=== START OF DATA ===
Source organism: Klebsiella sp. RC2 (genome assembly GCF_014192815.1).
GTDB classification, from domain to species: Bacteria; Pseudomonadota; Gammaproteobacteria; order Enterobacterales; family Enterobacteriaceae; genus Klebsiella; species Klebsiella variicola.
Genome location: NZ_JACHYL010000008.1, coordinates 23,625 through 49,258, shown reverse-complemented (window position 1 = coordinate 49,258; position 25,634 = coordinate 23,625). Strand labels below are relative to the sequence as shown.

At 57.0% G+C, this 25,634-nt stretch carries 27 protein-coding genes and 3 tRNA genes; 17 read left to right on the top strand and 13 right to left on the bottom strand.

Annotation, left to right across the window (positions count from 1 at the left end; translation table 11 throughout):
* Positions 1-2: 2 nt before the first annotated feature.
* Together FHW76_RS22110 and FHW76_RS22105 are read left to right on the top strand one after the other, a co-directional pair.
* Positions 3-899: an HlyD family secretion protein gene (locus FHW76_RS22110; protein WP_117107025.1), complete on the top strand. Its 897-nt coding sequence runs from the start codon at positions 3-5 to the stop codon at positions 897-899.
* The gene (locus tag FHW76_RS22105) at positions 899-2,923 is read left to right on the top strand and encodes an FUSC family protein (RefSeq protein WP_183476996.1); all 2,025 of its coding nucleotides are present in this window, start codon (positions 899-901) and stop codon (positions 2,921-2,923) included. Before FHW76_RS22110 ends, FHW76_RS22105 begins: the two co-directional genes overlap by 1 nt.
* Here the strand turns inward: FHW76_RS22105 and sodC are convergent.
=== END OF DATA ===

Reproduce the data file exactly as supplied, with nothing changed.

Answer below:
Source organism: Klebsiella sp. RC2 (genome assembly GCF_014192815.1).
GTDB classification, from domain to species: Bacteria; Pseudomonadota; Gammaproteobacteria; order Enterobacterales; family Enterobacteriaceae; genus Klebsiella; species Klebsiella variicola.
Genome location: NZ_JACHYL010000008.1, coordinates 23,625 through 49,258, shown reverse-complemented (window position 1 = coordinate 49,258; position 25,634 = coordinate 23,625). Strand labels below are relative to the sequence as shown.

At 57.0% G+C, this 25,634-nt stretch carries 27 protein-coding genes and 3 tRNA genes; 17 read left to right on the top strand and 13 right to left on the bottom strand.

Annotation, left to right across the window (positions count from 1 at the left end; translation table 11 throughout):
* Positions 1-2: 2 nt before the first annotated feature.
* Together FHW76_RS22110 and FHW76_RS22105 are read left to right on the top strand one after the other, a co-directional pair.
* Positions 3-899: an HlyD family secretion protein gene (locus FHW76_RS22110; protein WP_117107025.1), complete on the top strand. Its 897-nt coding sequence runs from the start codon at positions 3-5 to the stop codon at positions 897-899.
* The gene (locus tag FHW76_RS22105) at positions 899-2,923 is read left to right on the top strand and encodes an FUSC family protein (RefSeq protein WP_183476996.1); all 2,025 of its coding nucleotides are present in this window, start codon (positions 899-901) and stop codon (positions 2,921-2,923) included. Before FHW76_RS22110 ends, FHW76_RS22105 begins: the two co-directional genes overlap by 1 nt.
* Here the strand turns inward: FHW76_RS22105 and sodC are convergent.